Tzalash: Saving spiritual lives in the IDF

"Someone who observes the commandments will be a better soldier because of it," says Rabbi Peretz Einhorn.

Itamar Segal ,

Tzalash
Tzalash
David Haim Yaish

The Tzalash organization – an acronym for the Hebrew words that translate as “the army for the sake of Heaven” – is bringing about a profound change in the way religious soldiers and officers perceive their army service.

Around seven years ago, Rabbi Peretz Einhorn began to work toward the aim of convincing religious soldiers in the IDF that it is not only possible but vital to advance in one’s spirituality while serving in the army. His basic idea was that the IDF could be perceived as an environment that could actually foster religious observance, combating the common perception that religious soldiers invariably experienced a spiritual decline during their army service.

Rabbi Einhorn’s dream was to see IDF soldiers learning more Torah and being more meticulous in their observance of Jewish law, as well as excelling in their military service and being an example to their fellow soldiers – bringing them closer to Judaism with a smile and warm enthusiasm.

“Tzalash is basically telling religious soldiers that they are not alone,” says Rabbi Einhorn. “You’re not alone – you’re part of a group of soldiers who are serving G-d wherever you find yourselves; you’re part of an organization that has core groups of Torah-observant soldiers on army bases all over the country, giving you a spiritual framework that keeps you strong.”

Among its other projects, Tzalash also produces pocket-size Gemaras and other holy books, which it distributes for free and which can be found in the hands of soldiers everywhere, enabling them to recharge their spiritual batteries even years after they have left the study halls they occupied before commencing their army service. The organization holds around 500 “siyum” ceremonies per year, celebrating the completion of a program of Torah learning.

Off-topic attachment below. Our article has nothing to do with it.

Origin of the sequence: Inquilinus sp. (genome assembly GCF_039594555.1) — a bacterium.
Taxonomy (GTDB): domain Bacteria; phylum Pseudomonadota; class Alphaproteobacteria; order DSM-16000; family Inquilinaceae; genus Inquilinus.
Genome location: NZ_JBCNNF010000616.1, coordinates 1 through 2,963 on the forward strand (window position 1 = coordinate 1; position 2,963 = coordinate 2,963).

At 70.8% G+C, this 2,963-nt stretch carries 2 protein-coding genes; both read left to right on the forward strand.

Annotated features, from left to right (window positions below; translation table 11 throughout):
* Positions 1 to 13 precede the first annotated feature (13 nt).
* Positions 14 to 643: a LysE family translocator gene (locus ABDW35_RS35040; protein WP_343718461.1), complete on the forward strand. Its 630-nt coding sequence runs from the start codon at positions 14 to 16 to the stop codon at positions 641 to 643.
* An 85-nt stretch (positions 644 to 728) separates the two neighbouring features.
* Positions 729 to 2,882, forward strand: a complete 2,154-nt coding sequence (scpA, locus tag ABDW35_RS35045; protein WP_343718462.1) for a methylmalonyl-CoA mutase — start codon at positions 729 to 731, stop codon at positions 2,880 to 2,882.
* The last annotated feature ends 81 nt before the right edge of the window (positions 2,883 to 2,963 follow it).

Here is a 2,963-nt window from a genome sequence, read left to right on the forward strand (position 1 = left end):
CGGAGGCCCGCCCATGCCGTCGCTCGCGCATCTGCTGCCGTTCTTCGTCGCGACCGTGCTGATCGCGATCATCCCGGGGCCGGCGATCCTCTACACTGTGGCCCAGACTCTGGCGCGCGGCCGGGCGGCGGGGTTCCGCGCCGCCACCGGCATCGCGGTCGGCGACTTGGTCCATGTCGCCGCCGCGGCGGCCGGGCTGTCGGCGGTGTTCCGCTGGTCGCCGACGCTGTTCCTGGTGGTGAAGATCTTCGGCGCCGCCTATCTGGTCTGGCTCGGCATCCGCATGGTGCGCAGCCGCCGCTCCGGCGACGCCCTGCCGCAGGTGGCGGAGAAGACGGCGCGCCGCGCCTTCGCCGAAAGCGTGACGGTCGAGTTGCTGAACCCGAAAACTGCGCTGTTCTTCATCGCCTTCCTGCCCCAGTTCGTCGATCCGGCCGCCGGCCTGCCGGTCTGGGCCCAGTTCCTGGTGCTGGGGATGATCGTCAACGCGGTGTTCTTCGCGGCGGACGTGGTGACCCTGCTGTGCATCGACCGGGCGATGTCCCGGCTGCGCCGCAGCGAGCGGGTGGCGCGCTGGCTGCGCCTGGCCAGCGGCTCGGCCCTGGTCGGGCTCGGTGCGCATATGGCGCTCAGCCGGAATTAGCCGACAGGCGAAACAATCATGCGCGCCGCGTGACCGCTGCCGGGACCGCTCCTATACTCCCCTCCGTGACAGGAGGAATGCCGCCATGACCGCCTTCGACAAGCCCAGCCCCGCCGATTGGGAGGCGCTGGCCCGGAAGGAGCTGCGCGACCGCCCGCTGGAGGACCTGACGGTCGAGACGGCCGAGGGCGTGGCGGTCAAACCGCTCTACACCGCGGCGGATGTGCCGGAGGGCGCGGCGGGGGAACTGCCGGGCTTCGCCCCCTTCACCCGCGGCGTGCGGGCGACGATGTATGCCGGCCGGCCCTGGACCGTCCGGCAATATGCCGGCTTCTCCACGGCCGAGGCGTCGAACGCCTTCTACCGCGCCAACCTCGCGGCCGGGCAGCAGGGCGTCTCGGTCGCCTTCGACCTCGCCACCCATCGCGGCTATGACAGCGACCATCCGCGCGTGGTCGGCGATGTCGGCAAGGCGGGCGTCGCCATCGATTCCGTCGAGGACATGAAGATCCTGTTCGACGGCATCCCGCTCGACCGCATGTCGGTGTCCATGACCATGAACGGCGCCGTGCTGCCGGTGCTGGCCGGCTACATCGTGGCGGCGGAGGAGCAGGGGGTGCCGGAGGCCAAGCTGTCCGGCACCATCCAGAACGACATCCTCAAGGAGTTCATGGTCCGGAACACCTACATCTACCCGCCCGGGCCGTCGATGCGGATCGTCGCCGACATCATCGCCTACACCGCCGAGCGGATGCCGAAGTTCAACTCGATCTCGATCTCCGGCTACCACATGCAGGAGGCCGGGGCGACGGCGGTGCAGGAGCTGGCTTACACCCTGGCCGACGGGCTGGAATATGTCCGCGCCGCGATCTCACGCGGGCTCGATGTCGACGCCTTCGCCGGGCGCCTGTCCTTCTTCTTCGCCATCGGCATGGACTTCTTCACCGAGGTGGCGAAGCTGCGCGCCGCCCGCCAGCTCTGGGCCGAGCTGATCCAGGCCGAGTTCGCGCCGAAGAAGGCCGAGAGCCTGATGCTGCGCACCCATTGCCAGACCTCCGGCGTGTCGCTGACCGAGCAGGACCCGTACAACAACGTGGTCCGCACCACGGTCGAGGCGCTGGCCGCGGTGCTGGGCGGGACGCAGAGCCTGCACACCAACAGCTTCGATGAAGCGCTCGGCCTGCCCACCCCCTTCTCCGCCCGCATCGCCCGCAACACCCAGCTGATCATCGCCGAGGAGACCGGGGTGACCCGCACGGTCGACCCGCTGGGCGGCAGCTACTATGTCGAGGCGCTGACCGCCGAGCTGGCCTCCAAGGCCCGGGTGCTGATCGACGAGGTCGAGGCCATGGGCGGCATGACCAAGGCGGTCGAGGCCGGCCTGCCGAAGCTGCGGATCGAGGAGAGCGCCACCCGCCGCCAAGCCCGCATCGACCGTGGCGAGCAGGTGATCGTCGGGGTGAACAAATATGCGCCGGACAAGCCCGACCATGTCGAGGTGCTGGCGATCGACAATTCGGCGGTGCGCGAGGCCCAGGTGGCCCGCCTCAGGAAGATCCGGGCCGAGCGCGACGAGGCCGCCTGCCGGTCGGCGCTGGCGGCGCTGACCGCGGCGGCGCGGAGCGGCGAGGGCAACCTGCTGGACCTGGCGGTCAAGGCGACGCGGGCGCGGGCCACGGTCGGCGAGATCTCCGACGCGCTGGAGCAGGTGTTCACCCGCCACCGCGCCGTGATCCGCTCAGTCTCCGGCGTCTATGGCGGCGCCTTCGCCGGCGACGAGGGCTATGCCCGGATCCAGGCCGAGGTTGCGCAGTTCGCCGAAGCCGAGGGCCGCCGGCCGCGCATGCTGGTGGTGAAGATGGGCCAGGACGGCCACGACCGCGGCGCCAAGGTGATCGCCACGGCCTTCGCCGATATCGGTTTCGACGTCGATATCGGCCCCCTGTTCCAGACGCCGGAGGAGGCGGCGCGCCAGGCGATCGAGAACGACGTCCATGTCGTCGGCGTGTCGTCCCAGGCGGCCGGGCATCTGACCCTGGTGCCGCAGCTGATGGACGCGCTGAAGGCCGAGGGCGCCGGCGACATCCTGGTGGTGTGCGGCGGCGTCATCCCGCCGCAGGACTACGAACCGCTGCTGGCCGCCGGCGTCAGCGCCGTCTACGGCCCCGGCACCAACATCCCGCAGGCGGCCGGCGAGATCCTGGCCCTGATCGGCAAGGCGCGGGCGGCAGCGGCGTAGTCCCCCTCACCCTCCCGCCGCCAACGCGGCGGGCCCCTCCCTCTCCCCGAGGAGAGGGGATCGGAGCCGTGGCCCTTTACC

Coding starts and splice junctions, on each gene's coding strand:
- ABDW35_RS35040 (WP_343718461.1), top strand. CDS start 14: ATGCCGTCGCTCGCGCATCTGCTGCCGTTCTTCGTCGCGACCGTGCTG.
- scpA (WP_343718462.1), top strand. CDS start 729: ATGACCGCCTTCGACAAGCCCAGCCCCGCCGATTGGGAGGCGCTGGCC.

But Tzalash also aims to impact those soldiers who did not benefit from years of Torah learning before enlisting, providing them with the spiritual warmth that will hopefully enable them to remain religiously observant in challenging surroundings.

In describing his aims for religious soldiers inspired by Tzalash, Rabbi Einhorn says that such a soldier should take care to arrive at sentry duty early if possible, concern himself with the wellbeing of lone soldiers, and also remember to buy flowers for his mother before going home for Shabbat or festivals. “Someone who observes the commandments will be a better soldier because of it,” Rabbi Einhorn asserts, “because he’ll notice everything that’s going on around him.”

Indeed, one of the soldiers inspired by Tzalash related: “I had just a few minutes left before I had to leave on a mission. Suddenly, from the room next door to mine, I heard a soldier crying as if his heart would break. I knew I didn’t really have time to check it out, but then I remembered what Rabbi Einhorn always says – that we have to be aware of what’s going on with our fellow soldiers and take care of each other.”

After a swift inner debate, the soldier decided to risk punishment and go and see what was wrong with his comrade. “I knocked at the door, and asked him how he was doing, but he didn’t reply. So I opened the door and saw a soldier with the barrel of his rifle in his mouth. I ran over to him and grabbed his weapon, managed to calm him down, and made sure that he got the help that he needed.”

“This is our aim, our mission,” relates David Haim Yaish, a project coordinator for Tzalash. “We want soldiers to know that the Torah accompanies them throughout their army service. There are too many soldiers who think that they’ll just do the minimum during their army service and plan to resume a religious lifestyle when they leave the army. The message we are trying to get out is that we have to bring our full religious life and practices into the army with us, and it’s this that will enable us to grow and thrive.”

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